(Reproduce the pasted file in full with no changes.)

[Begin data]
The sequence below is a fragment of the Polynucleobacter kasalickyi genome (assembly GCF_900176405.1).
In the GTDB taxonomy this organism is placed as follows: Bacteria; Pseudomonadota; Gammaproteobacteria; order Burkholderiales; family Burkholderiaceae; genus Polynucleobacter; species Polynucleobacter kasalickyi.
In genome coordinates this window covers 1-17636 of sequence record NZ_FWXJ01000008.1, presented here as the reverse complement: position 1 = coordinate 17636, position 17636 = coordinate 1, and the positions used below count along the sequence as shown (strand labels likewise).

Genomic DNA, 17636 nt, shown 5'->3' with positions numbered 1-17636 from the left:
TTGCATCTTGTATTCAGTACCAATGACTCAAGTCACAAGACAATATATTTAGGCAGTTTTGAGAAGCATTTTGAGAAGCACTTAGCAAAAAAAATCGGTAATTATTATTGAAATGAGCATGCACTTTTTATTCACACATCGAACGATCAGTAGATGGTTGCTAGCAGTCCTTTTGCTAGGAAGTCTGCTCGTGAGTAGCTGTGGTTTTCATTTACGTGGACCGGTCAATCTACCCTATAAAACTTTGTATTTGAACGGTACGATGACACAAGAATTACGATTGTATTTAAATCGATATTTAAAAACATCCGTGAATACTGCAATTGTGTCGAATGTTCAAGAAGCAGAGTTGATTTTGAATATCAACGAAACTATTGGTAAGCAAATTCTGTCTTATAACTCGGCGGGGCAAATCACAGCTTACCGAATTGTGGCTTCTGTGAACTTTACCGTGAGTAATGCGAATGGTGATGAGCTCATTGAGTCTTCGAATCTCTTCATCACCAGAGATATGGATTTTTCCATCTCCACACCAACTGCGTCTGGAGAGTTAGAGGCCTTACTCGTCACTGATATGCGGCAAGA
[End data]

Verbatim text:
The sequence below is a fragment of the Polynucleobacter kasalickyi genome (assembly GCF_900176405.1).
In the GTDB taxonomy this organism is placed as follows: Bacteria; Pseudomonadota; Gammaproteobacteria; order Burkholderiales; family Burkholderiaceae; genus Polynucleobacter; species Polynucleobacter kasalickyi.
In genome coordinates this window covers 1-17636 of sequence record NZ_FWXJ01000008.1, presented here as the reverse complement: position 1 = coordinate 17636, position 17636 = coordinate 1, and the positions used below count along the sequence as shown (strand labels likewise).

Genomic DNA, 17636 nt, shown 5'->3' with positions numbered 1-17636 from the left:
TTGCATCTTGTATTCAGTACCAATGACTCAAGTCACAAGACAATATATTTAGGCAGTTTTGAGAAGCATTTTGAGAAGCACTTAGCAAAAAAAATCGGTAATTATTATTGAAATGAGCATGCACTTTTTATTCACACATCGAACGATCAGTAGATGGTTGCTAGCAGTCCTTTTGCTAGGAAGTCTGCTCGTGAGTAGCTGTGGTTTTCATTTACGTGGACCGGTCAATCTACCCTATAAAACTTTGTATTTGAACGGTACGATGACACAAGAATTACGATTGTATTTAAATCGATATTTAAAAACATCCGTGAATACTGCAATTGTGTCGAATGTTCAAGAAGCAGAGTTGATTTTGAATATCAACGAAACTATTGGTAAGCAAATTCTGTCTTATAACTCGGCGGGGCAAATCACAGCTTACCGAATTGTGGCTTCTGTGAACTTTACCGTGAGTAATGCGAATGGTGATGAGCTCATTGAGTCTTCGAATCTCTTCATCACCAGAGATATGGATTTTTCCATCTCCACACCAACTGCGTCTGGAGAGTTAGAGGCCTTACTCGTCACTGATATGCGGCAAGA